26 04 2017

Are the inclusionary proposals currently being discussed by the Planning Commission and Board of Supervisors a “giveaway” to developers? Let’s look at the numbers and see what the substantial differences in conveyed value are.


According to the Planning staff report “The Inclusionary Affordable Housing Program… has resulted in more than 4,600 units of permanently affordable housing since its adoption in 2002,” or an average of 328 inclusionary units per year.[1] If developers continue to build an average of 3,000 new units per year in San Francisco, the number of affordable inclusionary units could increase to between 500 and 750 units per year, depending on the final percentage chosen.


Not only are there differences in the total amount of affordable units, but also, by shifting income levels served, the total cost to developers and landowners is reduced considerably in the Safai/Breed/Tang proposal when compared to the proposal analyzed by the Office of the Controller, which used the current Prop C income split of “low” and “middle” income.


Here is the analysis for a rental project. The Controller used the current Prop C income levels, which result in an average of 72% AMI (Area Median Income), while the Safai/Breed/Tang proposal results in an average of 82% AMI.[2] A typical 100-unit project with 18% affordable units, and assuming 60% one-bedrooms and 40% two-bedrooms,[3] as analyzed by the Controller, would bring in an annual income of about $3,173,000, while a project of the same size under Safai/Breed/Tang would have an annual income of about $3,213,000.[4] The difference in value for a typical 100-unit rental project with 18% inclusionary, using a 4% cap rate, would be about $1 million in profit.


The difference in incomes served is even more stark for condominium projects. The Controller analyzed condo projects using the current Prop C income levels, which average 96% AMI, while the Safai/Breed/Proposal serves an average income of 120% AMI.[5] Using MOHCD’s assumptions and a 60/40 bedroom mix,[6] an average unit at 96% AMI would be priced at about $330,000, while an average unit at 120% AMI would be priced at $434,000. For a typical 100-unit condo project with 20% inclusionary, the added value to a developer would be over $2 million in profit.


Assuming that we continue to build about 3,000 new units each year, and that between 18-20% of these are inclusionary,[7] the total value conveyed to developers each year could be between $30-60 million, depending on how many are rental or condos, and how many choose to build units on-site rather than to fee out.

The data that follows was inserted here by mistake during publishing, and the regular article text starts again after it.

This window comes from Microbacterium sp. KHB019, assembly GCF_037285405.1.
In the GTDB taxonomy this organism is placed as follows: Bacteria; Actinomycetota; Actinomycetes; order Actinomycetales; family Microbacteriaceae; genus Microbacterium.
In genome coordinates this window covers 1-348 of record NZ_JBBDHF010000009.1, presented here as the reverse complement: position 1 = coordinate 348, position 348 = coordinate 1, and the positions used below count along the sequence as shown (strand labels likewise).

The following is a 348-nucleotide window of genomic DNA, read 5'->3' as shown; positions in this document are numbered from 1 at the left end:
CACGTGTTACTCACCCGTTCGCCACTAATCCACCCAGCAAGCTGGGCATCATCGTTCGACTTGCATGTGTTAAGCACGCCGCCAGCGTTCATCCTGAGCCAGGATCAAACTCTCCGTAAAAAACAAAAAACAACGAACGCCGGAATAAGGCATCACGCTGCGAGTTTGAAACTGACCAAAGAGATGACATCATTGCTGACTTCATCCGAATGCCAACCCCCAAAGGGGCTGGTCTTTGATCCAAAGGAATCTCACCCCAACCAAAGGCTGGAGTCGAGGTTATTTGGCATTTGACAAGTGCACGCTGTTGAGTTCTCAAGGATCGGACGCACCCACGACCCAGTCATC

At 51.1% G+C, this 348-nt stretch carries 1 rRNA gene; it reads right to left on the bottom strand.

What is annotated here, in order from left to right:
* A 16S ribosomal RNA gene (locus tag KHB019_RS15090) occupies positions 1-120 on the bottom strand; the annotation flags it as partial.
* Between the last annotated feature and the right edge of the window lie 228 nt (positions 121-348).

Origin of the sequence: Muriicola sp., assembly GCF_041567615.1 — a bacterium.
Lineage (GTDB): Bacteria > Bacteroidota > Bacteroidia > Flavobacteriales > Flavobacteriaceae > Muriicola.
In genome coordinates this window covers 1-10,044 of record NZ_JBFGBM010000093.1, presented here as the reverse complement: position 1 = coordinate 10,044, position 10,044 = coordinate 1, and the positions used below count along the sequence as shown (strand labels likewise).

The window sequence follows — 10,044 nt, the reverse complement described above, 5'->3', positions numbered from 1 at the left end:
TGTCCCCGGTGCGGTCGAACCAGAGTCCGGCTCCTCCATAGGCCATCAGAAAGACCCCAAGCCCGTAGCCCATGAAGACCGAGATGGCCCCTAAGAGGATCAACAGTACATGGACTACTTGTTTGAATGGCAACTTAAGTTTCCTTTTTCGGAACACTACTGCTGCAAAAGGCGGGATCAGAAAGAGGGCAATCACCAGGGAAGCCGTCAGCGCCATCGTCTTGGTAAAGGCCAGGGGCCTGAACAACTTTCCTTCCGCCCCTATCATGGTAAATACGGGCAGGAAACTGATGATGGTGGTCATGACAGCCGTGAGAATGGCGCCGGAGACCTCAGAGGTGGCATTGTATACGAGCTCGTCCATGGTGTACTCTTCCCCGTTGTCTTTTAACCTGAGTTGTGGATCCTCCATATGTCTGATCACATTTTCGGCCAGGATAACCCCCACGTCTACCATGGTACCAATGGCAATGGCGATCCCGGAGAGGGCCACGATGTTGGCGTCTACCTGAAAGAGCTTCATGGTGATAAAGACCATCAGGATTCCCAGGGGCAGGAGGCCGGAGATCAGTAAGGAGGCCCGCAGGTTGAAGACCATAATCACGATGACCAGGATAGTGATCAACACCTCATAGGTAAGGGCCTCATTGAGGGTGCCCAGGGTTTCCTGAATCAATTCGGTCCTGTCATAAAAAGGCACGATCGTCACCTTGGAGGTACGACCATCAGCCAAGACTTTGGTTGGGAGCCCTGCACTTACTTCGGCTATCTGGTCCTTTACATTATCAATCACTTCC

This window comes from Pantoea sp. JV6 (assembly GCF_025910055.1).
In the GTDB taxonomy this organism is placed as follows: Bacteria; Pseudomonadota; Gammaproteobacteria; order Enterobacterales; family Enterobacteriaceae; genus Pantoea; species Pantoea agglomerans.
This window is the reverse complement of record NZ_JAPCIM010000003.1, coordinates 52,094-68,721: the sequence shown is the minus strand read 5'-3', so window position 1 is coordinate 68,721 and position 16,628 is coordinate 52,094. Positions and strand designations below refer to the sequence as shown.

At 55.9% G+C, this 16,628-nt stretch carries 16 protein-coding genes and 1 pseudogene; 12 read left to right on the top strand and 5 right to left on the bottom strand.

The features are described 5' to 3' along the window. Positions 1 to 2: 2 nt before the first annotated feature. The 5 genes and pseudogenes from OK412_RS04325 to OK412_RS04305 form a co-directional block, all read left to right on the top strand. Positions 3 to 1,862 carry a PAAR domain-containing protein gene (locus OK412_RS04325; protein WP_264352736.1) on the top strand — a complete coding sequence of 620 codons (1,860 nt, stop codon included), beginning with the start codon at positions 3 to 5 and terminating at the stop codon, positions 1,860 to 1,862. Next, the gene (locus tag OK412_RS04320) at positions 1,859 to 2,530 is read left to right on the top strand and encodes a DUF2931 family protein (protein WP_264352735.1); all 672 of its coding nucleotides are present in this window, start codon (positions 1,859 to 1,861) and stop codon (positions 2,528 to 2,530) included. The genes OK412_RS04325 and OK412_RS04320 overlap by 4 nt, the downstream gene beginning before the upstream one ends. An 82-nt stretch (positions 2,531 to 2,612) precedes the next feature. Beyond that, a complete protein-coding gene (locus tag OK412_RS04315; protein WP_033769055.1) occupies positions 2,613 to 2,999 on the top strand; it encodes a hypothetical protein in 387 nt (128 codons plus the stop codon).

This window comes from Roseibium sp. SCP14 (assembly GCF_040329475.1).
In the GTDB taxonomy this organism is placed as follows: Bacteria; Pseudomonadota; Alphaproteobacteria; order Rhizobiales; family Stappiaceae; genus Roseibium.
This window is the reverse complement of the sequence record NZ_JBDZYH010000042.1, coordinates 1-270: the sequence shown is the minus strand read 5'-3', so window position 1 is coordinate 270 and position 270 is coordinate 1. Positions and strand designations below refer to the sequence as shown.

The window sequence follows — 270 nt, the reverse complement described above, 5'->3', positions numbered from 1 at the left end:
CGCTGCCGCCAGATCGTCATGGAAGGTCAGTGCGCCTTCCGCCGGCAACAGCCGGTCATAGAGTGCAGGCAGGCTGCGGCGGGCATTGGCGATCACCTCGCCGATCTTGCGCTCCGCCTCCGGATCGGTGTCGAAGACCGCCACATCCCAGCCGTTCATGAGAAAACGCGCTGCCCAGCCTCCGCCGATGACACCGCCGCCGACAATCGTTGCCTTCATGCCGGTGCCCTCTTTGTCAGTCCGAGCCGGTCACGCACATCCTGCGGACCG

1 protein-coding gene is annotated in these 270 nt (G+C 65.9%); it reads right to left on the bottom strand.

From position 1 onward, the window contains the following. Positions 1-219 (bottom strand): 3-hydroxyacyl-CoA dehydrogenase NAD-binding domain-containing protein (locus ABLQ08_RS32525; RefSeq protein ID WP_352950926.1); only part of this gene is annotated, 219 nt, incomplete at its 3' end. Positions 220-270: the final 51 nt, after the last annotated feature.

To sum up, the Safai/Breed/Tang proposal, could provide a windfall of up to $60 million into developers’ pockets as profit, unless it is amended. Another way to look at it is that instead of a giveaway, that annual $60 million cost savings to developers is value that could be recaptured by the public to continue to serve low income residents or to subsidize additional BMR units. Either way, the Commission and Supervisors have a clear decision to make: maintain the percent of low-income units while demanding a greater overall inclusionary percentage or vote for a giveaway to developers.

[1] Planning staff report for 4/27/2017 Planning Commission

[2] The Controller analyzed projects with 60% affordable units at 55% AMI and 40% affordable units at 100% AMI, which comes out to an average of 72% AMI. The Safai/Breed/Tang proposal has three tiers, evenly split at 55% AMI, 80% AMI, and 110% AMI, which comes out to an average of 82% AMI.

[3] The 60/40 bedroom mix was chosen based on typical construction trends per the Planning Department’s recent Family Housing Report. Note that the Safai/Breed/Tang proposal only mandates 25% two-bedroom units, and the Kim/Peskin proposal mandates 60% two-bedroom and larger.

[4] We assumed market rents at $4,000/month for one-bedrooms and $5,500/month for two-bedrooms, affordable rents per MOHCD’s schedule, operating expenses at $1,259/unit (less for affordable units), and 8% vacancy (less for affordable units).

[5] The Controller analyzed projects with 60% affordable units at 80% AMI and 40% affordable units at 120% AMI, which comes out to an average of 96% AMI. The Safai/Breed/Tang proposal has three tiers, evenly split at 100% AMI, 120% AMI, and 140% AMI, which comes out to an average of 120% AMI.

[6] MOHCD assumes 33% of income available for housing costs, taxes at 1.1826%, condo fees approximately $500 per month, 10% down payment and 30 year term.

[7] The Controller’s analysis, using their assumptions for income levels served, found that 18% for rentals and 20% for condos was a financially feasible target for inclusionary levels, without factoring in the use of state density bonus. The Controller found that much higher inclusionary levels were feasible if developers chose to take advantage of the state density bonus.